Surya Namaskar A, or Sun Salutation A, is the first sequence practiced in the Ashtanga Series. It is performed in 5 rounds at the beginning of your practice, linking breath to movement to form a rhythm.
Benefits of Surya Namaskar:
- Strengthens the body and improves muscle tone
- Improves posture
- Improves flexibility
- Increases blood circulation and warms up the body
- Helps relax mind, and build mental focus
- Reduces stress and anxiety
Work on creating a smooth rhythm, linking your breath and the movement between the poses.
When you reach Adho Mukha Svanasana (Downward Dog), hold the pose for 5 complete breaths, inhale and exhale; before moving through to the next pose. This will really fire up your body!
View this post on Instagram
Surya Namaskar – A Sun Salutation A 📿 Sped up 2x 🕉 The opening sequence of Ashtanga Yoga is an energizing flow designed to wake up your body and give it an overall stretch. I'm going to post an in-depth look at the sequence tonight on my blog, so set aside 15 minutes tonight to read and practise! ❤ #yoga #yogi #yogini #hamont #hamiltonyoga #hamiltonyogini #hamontyoga #yogateacher #ashtanga #vinyasa #namaste #asana #yogaeveerydamnday #suryanamaskar #sunsalutation #yogaflow #yogasequence #primaryseries #stretch #flow #rainyday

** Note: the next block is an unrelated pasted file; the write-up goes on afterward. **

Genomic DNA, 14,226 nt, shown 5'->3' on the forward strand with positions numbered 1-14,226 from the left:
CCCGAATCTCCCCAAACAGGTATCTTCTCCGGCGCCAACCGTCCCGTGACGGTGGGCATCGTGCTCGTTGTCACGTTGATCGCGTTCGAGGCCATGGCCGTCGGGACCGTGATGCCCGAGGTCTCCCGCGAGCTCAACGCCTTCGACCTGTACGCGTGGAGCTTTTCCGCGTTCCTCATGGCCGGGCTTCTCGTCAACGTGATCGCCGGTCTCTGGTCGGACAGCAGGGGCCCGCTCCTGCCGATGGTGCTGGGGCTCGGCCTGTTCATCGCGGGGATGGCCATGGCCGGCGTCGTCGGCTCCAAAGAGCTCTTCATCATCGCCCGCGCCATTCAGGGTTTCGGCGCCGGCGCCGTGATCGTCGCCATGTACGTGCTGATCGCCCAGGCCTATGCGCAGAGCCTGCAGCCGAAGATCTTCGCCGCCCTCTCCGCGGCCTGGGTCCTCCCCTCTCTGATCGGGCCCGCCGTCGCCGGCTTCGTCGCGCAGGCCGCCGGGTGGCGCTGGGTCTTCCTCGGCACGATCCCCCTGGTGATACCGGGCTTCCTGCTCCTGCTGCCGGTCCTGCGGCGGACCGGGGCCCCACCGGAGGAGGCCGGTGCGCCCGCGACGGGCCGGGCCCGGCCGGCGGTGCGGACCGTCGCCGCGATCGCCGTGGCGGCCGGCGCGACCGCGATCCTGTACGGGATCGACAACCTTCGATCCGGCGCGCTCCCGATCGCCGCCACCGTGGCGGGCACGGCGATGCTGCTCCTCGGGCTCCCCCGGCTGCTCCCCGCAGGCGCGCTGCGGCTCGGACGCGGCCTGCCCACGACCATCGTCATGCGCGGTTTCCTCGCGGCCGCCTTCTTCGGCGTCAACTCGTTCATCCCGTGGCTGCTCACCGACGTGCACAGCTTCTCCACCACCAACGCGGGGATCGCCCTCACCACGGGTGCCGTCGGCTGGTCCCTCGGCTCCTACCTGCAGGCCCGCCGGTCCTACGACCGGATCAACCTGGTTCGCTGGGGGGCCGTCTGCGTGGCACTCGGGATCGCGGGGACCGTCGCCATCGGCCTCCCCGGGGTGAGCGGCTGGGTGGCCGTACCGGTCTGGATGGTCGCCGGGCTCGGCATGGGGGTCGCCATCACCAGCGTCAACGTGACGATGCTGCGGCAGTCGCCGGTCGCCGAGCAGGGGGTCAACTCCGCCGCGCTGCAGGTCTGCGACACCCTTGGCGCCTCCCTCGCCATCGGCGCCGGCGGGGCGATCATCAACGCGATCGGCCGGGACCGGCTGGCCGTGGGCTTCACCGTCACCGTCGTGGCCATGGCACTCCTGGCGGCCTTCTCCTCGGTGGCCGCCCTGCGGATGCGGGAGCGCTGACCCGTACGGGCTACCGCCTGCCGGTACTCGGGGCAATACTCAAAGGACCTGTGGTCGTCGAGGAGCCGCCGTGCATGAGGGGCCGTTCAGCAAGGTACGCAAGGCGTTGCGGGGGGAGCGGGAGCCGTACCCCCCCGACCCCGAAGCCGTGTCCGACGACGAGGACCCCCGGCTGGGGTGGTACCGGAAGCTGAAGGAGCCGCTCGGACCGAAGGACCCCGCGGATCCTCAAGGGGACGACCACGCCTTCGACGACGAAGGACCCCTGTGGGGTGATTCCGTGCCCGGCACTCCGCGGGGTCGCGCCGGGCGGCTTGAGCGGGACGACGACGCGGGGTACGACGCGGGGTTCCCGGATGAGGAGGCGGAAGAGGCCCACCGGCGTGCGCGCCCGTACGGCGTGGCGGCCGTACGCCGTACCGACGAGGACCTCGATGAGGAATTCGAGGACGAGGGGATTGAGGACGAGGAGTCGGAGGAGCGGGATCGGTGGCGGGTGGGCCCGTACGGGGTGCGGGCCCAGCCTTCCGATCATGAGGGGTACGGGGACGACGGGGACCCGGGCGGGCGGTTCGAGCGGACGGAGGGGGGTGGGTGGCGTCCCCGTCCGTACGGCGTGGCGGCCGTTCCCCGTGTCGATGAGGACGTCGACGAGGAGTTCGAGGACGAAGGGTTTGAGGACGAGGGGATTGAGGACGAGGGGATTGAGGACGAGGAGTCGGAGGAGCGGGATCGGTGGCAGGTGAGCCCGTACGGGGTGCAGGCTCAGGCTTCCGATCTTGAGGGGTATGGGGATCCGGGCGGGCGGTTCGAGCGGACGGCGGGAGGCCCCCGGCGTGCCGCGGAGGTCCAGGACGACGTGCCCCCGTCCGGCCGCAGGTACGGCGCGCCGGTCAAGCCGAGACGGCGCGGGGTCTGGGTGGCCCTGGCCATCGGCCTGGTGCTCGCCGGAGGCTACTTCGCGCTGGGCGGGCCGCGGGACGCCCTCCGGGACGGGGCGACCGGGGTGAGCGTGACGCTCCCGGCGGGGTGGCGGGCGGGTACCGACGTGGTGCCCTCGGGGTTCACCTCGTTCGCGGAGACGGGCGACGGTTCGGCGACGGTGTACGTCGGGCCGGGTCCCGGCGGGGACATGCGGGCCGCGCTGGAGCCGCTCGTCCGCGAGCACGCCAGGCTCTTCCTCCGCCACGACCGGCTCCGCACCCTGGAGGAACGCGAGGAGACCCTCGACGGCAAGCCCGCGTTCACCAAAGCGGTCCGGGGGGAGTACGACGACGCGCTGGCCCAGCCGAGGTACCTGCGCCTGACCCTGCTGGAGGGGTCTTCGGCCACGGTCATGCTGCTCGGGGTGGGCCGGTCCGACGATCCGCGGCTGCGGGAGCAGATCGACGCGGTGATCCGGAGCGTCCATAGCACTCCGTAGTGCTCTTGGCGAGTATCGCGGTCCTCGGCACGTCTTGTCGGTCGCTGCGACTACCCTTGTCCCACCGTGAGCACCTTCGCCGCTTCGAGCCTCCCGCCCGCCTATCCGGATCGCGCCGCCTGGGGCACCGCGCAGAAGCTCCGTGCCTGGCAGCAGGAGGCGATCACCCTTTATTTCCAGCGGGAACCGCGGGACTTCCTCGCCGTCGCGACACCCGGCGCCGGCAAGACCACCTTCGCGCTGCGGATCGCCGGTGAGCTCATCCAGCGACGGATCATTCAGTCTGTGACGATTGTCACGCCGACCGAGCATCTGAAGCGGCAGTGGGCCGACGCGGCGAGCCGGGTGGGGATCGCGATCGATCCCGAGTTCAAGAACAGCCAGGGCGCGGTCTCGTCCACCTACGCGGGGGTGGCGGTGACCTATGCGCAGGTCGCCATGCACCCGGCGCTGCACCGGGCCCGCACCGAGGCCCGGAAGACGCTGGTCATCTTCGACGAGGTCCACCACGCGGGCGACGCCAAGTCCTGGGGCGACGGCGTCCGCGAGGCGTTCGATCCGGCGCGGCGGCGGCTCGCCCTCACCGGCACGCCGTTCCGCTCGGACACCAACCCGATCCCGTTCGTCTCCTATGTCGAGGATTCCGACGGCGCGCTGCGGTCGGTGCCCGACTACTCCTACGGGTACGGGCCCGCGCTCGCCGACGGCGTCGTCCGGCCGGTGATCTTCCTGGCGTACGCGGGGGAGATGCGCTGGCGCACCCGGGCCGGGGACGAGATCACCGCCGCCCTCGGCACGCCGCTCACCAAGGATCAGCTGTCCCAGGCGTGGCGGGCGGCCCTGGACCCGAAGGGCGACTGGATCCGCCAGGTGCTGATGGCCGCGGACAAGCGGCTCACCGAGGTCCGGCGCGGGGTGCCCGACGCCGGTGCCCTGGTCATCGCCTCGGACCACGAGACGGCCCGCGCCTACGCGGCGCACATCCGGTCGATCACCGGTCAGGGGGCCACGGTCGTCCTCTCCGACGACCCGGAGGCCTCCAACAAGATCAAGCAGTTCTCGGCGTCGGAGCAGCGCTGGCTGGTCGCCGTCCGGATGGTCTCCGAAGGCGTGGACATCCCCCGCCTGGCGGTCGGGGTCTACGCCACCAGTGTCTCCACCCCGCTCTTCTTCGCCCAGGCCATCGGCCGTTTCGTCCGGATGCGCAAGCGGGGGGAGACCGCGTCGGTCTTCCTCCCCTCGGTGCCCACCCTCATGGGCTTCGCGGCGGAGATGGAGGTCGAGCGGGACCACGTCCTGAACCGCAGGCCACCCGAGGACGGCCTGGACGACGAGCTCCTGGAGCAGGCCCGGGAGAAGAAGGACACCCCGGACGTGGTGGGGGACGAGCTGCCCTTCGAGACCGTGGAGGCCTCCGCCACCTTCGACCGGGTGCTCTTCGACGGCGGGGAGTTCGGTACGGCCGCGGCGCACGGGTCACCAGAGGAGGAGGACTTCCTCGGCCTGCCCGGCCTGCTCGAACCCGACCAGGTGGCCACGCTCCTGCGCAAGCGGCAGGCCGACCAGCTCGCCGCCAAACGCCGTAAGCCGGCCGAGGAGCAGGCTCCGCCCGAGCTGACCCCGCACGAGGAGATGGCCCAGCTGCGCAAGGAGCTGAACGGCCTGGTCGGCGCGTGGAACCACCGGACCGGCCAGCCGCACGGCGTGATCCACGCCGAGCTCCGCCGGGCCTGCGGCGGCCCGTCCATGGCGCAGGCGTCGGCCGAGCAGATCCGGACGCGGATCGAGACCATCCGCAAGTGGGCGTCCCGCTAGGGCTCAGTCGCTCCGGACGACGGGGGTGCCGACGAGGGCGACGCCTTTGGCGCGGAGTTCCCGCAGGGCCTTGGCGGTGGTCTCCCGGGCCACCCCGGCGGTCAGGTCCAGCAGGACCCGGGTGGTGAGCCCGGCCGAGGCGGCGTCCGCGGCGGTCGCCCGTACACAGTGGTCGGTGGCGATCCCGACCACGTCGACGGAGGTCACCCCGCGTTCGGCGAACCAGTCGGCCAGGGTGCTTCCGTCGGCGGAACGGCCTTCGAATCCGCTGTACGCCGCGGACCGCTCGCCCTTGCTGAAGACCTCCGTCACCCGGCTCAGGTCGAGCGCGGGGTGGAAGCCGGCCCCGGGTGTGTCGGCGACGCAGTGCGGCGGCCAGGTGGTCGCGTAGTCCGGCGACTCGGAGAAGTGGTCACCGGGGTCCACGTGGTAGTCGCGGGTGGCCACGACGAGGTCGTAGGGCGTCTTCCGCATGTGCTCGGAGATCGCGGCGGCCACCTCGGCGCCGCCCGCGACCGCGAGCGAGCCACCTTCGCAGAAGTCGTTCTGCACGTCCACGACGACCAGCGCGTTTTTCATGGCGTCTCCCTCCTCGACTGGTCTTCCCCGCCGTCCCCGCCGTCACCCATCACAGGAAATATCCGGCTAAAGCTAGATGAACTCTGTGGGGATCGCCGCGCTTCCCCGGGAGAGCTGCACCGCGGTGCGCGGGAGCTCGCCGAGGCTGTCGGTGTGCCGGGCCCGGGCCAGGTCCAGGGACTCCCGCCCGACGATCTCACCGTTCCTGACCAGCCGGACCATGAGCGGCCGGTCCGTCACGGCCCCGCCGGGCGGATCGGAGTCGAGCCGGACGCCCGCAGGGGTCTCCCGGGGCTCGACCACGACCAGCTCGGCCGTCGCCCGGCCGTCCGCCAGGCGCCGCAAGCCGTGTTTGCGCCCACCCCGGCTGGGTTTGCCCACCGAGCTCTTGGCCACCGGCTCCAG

Surya Namaskar A is a fairly simple sequence, but there can be some difficulty for beginners. The most complicated part of the sequence is from Ardha Uttanasana transitioning down to Chaturanga. To go from a standing forward fold to a push-up in one breath can be intimidating, but it can be broken down into a few more breaths to make it more approachable.
[From Ardha Uttanasana]
(If your hands don’t quite reach the ground yet in Ardha Uttanasana, bend knees and fold forward until you can place both palms firmly on the ground)
Exhale: Step right foot to the back of the mat in a High Lunge position. Keep left knee stacked over left ankle as you straighten the right knee and press down into the toes.
Inhale: Step left foot back to right foot in a High Plank position or the high end of a Push Up. Keep the body long and back straight, pressing firmly through the palms.
Exhale: Lower down to Chaturanga Dandasana, a low Push Up position. Ideally, this is:
- Gazing straight ahead, but with a relaxed neck; don’t strain it!
- Shoulders are strong and squared, and pushed back
- Elbows at bent 90° with the arms squeezed into the torso
- Back is strong and straight,
- To lower down with more control, bring the knees to the floor first.
- Lower down directly onto the mat; keeping shoulders stacked over the wrists, and just lay stomach and thighs on the mat, keeping the chest lifted as much as possible.